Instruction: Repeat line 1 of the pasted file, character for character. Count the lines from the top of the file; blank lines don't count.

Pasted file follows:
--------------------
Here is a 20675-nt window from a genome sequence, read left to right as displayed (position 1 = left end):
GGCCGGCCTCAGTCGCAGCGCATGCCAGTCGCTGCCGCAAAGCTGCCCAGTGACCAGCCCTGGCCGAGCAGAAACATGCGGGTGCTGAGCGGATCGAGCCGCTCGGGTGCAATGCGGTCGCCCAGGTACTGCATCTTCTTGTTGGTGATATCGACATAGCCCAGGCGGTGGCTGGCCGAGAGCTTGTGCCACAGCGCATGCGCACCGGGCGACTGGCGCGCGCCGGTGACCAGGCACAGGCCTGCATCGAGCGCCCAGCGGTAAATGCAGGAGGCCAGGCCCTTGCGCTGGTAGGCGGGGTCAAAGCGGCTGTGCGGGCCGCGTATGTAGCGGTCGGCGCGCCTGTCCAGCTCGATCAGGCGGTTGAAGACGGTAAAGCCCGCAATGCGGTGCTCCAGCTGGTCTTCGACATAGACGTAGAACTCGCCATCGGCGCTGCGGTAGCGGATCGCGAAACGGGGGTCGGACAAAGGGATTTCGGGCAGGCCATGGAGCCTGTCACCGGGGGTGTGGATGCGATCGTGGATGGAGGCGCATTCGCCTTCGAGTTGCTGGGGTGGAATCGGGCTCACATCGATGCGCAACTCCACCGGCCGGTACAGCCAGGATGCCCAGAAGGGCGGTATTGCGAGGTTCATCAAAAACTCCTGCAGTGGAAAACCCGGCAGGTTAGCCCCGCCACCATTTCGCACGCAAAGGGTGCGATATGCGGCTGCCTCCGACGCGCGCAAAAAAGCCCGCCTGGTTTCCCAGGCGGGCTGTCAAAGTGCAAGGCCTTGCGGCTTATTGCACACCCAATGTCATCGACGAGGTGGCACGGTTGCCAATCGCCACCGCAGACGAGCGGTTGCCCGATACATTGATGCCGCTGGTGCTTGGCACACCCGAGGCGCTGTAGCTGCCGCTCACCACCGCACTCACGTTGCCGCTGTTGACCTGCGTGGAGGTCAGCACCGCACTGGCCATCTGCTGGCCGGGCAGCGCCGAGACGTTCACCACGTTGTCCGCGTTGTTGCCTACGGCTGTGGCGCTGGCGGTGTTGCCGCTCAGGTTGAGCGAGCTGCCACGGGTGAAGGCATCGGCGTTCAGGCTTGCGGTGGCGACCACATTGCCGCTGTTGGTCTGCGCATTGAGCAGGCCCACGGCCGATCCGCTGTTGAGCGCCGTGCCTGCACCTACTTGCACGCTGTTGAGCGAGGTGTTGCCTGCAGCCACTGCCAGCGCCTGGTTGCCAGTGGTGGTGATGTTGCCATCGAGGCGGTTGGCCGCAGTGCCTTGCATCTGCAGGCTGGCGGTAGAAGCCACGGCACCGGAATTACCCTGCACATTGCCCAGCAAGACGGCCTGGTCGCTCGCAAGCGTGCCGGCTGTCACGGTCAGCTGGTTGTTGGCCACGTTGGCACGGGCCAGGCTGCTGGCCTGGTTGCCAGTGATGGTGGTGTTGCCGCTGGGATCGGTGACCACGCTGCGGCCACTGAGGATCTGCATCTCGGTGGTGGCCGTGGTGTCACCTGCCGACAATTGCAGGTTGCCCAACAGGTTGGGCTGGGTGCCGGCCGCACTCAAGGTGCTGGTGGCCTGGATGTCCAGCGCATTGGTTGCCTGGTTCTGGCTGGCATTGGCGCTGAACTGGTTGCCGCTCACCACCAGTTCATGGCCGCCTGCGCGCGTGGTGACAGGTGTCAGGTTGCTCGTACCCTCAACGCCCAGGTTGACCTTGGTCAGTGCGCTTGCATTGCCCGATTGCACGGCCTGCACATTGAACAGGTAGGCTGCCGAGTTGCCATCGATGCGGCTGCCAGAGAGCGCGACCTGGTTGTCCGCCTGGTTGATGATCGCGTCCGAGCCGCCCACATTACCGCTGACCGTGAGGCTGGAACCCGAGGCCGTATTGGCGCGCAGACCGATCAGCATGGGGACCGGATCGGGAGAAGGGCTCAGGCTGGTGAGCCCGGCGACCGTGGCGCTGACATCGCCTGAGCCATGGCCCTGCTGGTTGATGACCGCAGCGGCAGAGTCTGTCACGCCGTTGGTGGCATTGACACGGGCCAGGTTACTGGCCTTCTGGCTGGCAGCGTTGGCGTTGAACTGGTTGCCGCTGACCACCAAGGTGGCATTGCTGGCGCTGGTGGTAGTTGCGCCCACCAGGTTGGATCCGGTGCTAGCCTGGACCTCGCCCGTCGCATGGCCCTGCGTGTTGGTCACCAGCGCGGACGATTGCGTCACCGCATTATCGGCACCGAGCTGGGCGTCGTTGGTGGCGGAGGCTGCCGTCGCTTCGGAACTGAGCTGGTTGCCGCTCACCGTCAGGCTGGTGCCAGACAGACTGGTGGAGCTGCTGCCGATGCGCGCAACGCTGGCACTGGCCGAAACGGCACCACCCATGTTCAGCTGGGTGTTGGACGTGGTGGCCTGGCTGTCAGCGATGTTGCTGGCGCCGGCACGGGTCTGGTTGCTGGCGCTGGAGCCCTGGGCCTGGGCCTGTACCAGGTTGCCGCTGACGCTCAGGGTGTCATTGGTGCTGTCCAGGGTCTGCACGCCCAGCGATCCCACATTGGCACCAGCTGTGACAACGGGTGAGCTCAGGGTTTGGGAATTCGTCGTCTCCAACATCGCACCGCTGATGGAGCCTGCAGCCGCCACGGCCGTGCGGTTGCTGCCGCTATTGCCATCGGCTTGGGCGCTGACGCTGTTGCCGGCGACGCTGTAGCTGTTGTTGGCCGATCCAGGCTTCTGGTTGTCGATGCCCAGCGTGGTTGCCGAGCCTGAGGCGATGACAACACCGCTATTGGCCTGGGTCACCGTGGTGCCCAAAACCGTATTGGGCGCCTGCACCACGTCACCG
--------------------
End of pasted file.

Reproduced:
Here is a 20675-nt window from a genome sequence, read left to right as displayed (position 1 = left end):